Wednesday, February 1, 2017

Look before You Leap: Living with Low Vision at a Glance



People have been asking me to speak to their clients, friends, or family members who have been diagnosed with some vision loss caused by a variety of eye diseases.  I am not a rehabilitation counselor and do not have all the answers these people need.  I also have reached the point where my own eye conditions require that I spend all of my time learning more technology and Braille skills in order to do my work.  I will no longer have time to write more blog posts nor to volunteer my services as a disability advocate.  I have, therefore, created the following list of steps for people who are newly diagnosed with a disease that is causing some vision loss:

1.  Learn everything that you can about your condition and medications.  Do not be shy about asking your doctor questions.  You just might learn that dry eye or dehydration are causing the blurred vision that you experience from time to time.
2.  Research your condition, medical procedures that are being recommended, and current medical studies online or at your local library.
3.  Ask your eye care specialist or low vision specialist to write a letter that will serve as proof of your eligibility for services for the blind and visually impaired.
4.  Learn about all of the classes and information provided by the Hadley Institute for the Blind and Visually Impaired.  (www.hadley.edu)  Then listen to past seminars that interest you.
5.  Apply for a digital Talking Book player and training from the National Library Service for the Blind and Physically Handicapped so you will be able to download and read talking books and magazines.  If you need assistance, ask your local librarian.
6.  If you are a student or a professional who still needs to read books that are more academic than commercial, apply for services from Learning Ally.  (www.learningally.org)
7.  Apply for Newsline that will allow you to read an audio version of newspapers and magazines that are provided by the National Federation of the Blind.  (www.nfb.org)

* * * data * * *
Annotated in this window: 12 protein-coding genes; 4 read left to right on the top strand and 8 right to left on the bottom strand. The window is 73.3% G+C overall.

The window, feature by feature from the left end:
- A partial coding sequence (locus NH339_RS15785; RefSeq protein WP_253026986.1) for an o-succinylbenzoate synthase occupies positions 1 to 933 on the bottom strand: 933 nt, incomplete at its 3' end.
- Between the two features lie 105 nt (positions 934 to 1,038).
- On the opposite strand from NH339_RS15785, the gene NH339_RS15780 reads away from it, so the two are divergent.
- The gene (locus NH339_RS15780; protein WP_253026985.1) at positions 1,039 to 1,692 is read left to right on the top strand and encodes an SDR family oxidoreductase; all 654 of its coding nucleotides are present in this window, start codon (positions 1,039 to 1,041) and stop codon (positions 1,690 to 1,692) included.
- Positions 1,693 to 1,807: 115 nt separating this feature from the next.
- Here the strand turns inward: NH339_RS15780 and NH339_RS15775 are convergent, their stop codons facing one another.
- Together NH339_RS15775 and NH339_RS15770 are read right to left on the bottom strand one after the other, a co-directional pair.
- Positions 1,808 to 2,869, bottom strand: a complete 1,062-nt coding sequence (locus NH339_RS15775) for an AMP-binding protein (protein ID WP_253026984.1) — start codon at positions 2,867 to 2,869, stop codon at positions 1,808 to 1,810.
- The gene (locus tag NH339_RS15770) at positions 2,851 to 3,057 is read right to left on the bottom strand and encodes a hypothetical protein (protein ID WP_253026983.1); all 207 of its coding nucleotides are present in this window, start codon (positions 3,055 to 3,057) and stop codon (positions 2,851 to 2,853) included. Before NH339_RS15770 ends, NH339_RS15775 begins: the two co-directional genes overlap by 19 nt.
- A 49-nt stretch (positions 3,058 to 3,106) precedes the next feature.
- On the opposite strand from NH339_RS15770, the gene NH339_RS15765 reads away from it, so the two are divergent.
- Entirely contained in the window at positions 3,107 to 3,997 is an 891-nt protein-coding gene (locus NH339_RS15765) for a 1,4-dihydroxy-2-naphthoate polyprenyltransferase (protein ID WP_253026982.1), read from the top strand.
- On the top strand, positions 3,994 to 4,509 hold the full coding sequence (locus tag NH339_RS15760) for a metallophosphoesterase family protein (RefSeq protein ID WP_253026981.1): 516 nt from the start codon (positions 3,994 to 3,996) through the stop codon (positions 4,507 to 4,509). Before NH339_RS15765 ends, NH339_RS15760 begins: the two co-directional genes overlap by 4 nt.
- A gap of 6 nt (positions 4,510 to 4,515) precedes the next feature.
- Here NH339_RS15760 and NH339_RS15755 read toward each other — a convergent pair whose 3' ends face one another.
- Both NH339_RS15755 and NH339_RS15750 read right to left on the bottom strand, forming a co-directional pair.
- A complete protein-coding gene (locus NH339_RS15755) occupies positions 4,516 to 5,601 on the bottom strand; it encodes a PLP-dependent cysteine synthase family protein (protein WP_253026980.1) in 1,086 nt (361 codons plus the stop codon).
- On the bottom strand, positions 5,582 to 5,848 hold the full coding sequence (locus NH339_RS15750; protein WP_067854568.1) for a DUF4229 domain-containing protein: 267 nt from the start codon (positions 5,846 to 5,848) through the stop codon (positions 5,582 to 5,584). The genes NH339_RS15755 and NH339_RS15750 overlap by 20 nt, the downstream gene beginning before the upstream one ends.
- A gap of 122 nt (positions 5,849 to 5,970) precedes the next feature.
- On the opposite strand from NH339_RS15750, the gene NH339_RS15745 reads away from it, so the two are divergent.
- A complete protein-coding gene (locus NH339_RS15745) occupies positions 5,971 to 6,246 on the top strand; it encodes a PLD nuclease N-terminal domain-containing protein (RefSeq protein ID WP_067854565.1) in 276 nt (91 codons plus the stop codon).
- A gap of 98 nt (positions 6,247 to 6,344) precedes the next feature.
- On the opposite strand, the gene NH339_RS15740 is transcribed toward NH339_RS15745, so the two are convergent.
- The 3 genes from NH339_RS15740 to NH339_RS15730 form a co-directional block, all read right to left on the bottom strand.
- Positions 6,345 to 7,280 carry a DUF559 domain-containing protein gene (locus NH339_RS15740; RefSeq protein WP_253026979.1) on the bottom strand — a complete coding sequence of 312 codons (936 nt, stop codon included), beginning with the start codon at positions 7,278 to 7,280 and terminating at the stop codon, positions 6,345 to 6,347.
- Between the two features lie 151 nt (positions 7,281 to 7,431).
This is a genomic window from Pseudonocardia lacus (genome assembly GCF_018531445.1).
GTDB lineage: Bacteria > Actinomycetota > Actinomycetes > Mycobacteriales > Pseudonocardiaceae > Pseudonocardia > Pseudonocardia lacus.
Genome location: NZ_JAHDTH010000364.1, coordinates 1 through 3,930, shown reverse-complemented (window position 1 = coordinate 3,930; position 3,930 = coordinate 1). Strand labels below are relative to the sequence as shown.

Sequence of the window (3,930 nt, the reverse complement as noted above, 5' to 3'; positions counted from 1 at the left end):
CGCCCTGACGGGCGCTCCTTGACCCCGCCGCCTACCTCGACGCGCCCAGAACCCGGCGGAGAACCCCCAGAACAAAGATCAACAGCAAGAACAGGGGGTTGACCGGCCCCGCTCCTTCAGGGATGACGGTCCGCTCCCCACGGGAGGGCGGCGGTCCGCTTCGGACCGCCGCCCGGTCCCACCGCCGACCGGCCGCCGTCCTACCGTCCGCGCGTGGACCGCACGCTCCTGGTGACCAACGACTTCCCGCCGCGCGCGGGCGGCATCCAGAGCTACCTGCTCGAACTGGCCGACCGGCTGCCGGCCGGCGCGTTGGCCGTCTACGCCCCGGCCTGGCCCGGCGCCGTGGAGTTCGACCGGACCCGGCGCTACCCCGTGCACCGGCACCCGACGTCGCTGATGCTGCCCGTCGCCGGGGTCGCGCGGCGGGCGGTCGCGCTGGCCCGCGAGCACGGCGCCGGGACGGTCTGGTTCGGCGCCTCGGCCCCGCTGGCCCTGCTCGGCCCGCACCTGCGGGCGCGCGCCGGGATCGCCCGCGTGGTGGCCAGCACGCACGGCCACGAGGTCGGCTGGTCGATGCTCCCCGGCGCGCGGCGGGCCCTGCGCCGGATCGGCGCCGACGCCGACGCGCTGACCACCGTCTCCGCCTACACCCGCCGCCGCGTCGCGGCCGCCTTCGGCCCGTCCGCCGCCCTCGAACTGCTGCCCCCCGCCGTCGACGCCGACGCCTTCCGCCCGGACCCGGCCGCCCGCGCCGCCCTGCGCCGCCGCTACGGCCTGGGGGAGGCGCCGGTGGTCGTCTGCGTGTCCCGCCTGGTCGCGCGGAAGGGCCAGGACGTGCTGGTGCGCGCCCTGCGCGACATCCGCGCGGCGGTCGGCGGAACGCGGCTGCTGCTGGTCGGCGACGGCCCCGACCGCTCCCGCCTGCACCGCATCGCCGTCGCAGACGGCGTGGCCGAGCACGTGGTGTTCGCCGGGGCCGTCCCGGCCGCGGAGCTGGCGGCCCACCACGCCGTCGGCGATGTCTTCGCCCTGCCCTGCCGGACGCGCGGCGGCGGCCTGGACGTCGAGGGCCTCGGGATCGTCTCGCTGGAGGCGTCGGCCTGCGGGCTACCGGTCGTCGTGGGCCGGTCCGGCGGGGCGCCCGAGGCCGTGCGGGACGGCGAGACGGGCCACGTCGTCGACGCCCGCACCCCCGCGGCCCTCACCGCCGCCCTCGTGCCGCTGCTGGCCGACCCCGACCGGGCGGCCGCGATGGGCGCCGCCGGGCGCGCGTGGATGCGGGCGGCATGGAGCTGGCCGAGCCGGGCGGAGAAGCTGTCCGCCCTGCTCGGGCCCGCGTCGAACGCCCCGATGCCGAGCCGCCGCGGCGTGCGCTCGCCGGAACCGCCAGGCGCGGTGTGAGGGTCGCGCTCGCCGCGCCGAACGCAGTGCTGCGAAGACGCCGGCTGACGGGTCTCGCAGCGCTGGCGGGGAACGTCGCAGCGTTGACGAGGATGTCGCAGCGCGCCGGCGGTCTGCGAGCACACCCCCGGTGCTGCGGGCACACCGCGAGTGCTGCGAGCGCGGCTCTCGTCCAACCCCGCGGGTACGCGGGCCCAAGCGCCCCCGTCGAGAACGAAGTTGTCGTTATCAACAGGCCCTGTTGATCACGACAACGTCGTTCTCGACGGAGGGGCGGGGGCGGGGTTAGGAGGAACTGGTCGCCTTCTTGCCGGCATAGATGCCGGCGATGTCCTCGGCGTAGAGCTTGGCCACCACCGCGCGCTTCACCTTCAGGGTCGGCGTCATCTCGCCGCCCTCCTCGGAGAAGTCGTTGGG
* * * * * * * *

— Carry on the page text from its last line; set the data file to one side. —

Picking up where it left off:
8.  Read biographies and autobiographies of people who have lived successful lives while living with low vision and blindness.
9.  Look for and join chapters of the ACB and NFB in your area.  Read their online websites that include conference events.
9.  Attend local low vision and independent living center support groups if you are interested in networking, friendship, book clubs, and current information.  (A very wise social worker told me to spend half of my time with sighted friends and half of my time with blind friends.)
10.  Make the time to learn the skills you need such as Braille.  Large print, magnification tools, and lighting changes are short-term answers that can be costly.  Screen-reading software for computers, talking products such as calculators and thermometers, and Braille for note taking and labeling are long-term solutions recommended by rehabilitation counselors for anyone who has been diagnosed with a potentially blinding eye disease that has already caused some vision loss.  One of the benefits of using these tools is that they do not cause eye strain.
11.  Browse catalogs from Independent Living Aids, Maxi Aids, the American Printing House for the Blind, and the National Federation of the Blind.
12.  Learn about the accessibility features on iPhones and Smartphones.  Find the apps for BARD (NLS Talking Books), Learning Ally, and Newsline that allow you to read books and magazines on these phones.
13.  Make long-range plans even if you never need them.  Ask important questions such as:   What services are available if I must stop driving short-term or long-term?  Is my home handicapped accessible?  What would my income be if I had to live on social Security Disability benefits or Social Security?  What kind of medical plan and prescription drug plan would I have?  Can I afford to retire?
14.  Build a support system of friends or family who live nearby.
15.  Do not be surprised if people you thought you could count on let you down.  They might not be emotionally, financially, physically, or spiritually available when you need them.
16.  Move to a new location if you need to but only after careful planning.  See the place in person if that is possible.
17.  Search for adaptive technology that will allow you to continue your work and hobbies.  If these activities cannot be adapted, look for other work or hobbies that will be of interest to you.
18.  Be flexible, hopeful, positive, and active in your community.
19.  Love yourself by asking for help when you need it and by accepting help when it is offered. 
20.  Love what is left in your life while living with low vision.